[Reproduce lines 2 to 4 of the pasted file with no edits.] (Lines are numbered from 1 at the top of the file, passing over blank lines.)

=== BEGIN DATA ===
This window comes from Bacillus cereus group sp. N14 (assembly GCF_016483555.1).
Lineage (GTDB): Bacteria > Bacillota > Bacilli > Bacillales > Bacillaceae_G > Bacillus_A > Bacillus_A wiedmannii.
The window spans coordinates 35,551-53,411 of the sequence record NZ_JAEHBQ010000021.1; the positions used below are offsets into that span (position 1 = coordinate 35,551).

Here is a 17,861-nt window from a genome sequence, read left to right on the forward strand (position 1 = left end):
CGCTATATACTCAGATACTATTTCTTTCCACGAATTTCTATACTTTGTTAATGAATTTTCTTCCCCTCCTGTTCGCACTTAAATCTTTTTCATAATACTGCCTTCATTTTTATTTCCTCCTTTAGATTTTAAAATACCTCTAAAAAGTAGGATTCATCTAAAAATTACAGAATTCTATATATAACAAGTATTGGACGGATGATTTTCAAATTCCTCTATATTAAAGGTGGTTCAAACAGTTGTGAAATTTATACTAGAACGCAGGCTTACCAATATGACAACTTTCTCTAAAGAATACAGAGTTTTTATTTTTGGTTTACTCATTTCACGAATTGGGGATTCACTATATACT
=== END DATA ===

Lineage (GTDB): Bacteria > Bacillota > Bacilli > Bacillales > Bacillaceae_G > Bacillus_A > Bacillus_A wiedmannii.
The window spans coordinates 35,551-53,411 of the sequence record NZ_JAEHBQ010000021.1; the positions used below are offsets into that span (position 1 = coordinate 35,551).

Here is a 17,861-nt window from a genome sequence, read left to right on the forward strand (position 1 = left end):